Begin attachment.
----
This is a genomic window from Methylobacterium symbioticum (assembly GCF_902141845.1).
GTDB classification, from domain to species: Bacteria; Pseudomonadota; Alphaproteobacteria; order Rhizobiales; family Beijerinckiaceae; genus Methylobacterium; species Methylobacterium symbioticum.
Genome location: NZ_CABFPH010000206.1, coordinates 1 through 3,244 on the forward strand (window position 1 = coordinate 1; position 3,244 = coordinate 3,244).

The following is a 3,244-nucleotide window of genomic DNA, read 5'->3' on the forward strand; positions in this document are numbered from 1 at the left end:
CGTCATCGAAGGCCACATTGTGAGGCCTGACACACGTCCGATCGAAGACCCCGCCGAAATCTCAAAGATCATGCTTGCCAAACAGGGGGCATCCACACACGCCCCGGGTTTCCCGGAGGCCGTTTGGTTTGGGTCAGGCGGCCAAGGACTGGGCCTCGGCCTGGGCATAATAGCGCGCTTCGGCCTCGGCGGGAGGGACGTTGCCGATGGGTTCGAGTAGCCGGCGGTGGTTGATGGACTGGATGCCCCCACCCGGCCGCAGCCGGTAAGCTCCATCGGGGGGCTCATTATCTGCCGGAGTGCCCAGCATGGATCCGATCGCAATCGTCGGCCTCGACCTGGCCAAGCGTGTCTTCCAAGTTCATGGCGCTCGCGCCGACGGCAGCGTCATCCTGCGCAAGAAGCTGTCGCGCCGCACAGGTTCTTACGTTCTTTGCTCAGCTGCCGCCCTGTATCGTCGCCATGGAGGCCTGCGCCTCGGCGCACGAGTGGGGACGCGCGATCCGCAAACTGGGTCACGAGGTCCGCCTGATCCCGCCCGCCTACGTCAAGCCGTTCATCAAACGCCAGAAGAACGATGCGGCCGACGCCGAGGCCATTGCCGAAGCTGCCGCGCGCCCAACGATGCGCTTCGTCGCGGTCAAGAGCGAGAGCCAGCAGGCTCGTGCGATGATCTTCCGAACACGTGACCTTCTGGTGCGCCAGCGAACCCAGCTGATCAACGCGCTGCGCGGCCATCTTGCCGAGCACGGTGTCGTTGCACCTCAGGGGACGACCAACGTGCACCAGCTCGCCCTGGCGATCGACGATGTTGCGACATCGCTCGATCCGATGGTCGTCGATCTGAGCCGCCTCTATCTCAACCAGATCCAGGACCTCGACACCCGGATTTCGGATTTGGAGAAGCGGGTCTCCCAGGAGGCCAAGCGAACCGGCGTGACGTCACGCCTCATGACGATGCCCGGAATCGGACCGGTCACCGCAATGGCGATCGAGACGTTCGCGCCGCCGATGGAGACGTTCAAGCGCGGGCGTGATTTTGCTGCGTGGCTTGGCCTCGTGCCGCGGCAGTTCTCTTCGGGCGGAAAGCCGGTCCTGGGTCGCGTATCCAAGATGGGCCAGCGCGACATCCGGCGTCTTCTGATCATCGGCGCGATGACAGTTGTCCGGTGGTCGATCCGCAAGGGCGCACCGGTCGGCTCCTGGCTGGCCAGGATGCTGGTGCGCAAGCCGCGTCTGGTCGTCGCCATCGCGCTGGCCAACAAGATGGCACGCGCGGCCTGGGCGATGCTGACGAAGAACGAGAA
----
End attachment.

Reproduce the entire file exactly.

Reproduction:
This is a genomic window from Methylobacterium symbioticum (assembly GCF_902141845.1).
GTDB classification, from domain to species: Bacteria; Pseudomonadota; Alphaproteobacteria; order Rhizobiales; family Beijerinckiaceae; genus Methylobacterium; species Methylobacterium symbioticum.
Genome location: NZ_CABFPH010000206.1, coordinates 1 through 3,244 on the forward strand (window position 1 = coordinate 1; position 3,244 = coordinate 3,244).

The following is a 3,244-nucleotide window of genomic DNA, read 5'->3' on the forward strand; positions in this document are numbered from 1 at the left end:
CGTCATCGAAGGCCACATTGTGAGGCCTGACACACGTCCGATCGAAGACCCCGCCGAAATCTCAAAGATCATGCTTGCCAAACAGGGGGCATCCACACACGCCCCGGGTTTCCCGGAGGCCGTTTGGTTTGGGTCAGGCGGCCAAGGACTGGGCCTCGGCCTGGGCATAATAGCGCGCTTCGGCCTCGGCGGGAGGGACGTTGCCGATGGGTTCGAGTAGCCGGCGGTGGTTGATGGACTGGATGCCCCCACCCGGCCGCAGCCGGTAAGCTCCATCGGGGGGCTCATTATCTGCCGGAGTGCCCAGCATGGATCCGATCGCAATCGTCGGCCTCGACCTGGCCAAGCGTGTCTTCCAAGTTCATGGCGCTCGCGCCGACGGCAGCGTCATCCTGCGCAAGAAGCTGTCGCGCCGCACAGGTTCTTACGTTCTTTGCTCAGCTGCCGCCCTGTATCGTCGCCATGGAGGCCTGCGCCTCGGCGCACGAGTGGGGACGCGCGATCCGCAAACTGGGTCACGAGGTCCGCCTGATCCCGCCCGCCTACGTCAAGCCGTTCATCAAACGCCAGAAGAACGATGCGGCCGACGCCGAGGCCATTGCCGAAGCTGCCGCGCGCCCAACGATGCGCTTCGTCGCGGTCAAGAGCGAGAGCCAGCAGGCTCGTGCGATGATCTTCCGAACACGTGACCTTCTGGTGCGCCAGCGAACCCAGCTGATCAACGCGCTGCGCGGCCATCTTGCCGAGCACGGTGTCGTTGCACCTCAGGGGACGACCAACGTGCACCAGCTCGCCCTGGCGATCGACGATGTTGCGACATCGCTCGATCCGATGGTCGTCGATCTGAGCCGCCTCTATCTCAACCAGATCCAGGACCTCGACACCCGGATTTCGGATTTGGAGAAGCGGGTCTCCCAGGAGGCCAAGCGAACCGGCGTGACGTCACGCCTCATGACGATGCCCGGAATCGGACCGGTCACCGCAATGGCGATCGAGACGTTCGCGCCGCCGATGGAGACGTTCAAGCGCGGGCGTGATTTTGCTGCGTGGCTTGGCCTCGTGCCGCGGCAGTTCTCTTCGGGCGGAAAGCCGGTCCTGGGTCGCGTATCCAAGATGGGCCAGCGCGACATCCGGCGTCTTCTGATCATCGGCGCGATGACAGTTGTCCGGTGGTCGATCCGCAAGGGCGCACCGGTCGGCTCCTGGCTGGCCAGGATGCTGGTGCGCAAGCCGCGTCTGGTCGTCGCCATCGCGCTGGCCAACAAGATGGCACGCGCGGCCTGGGCGATGCTGACGAAGAACGAGAA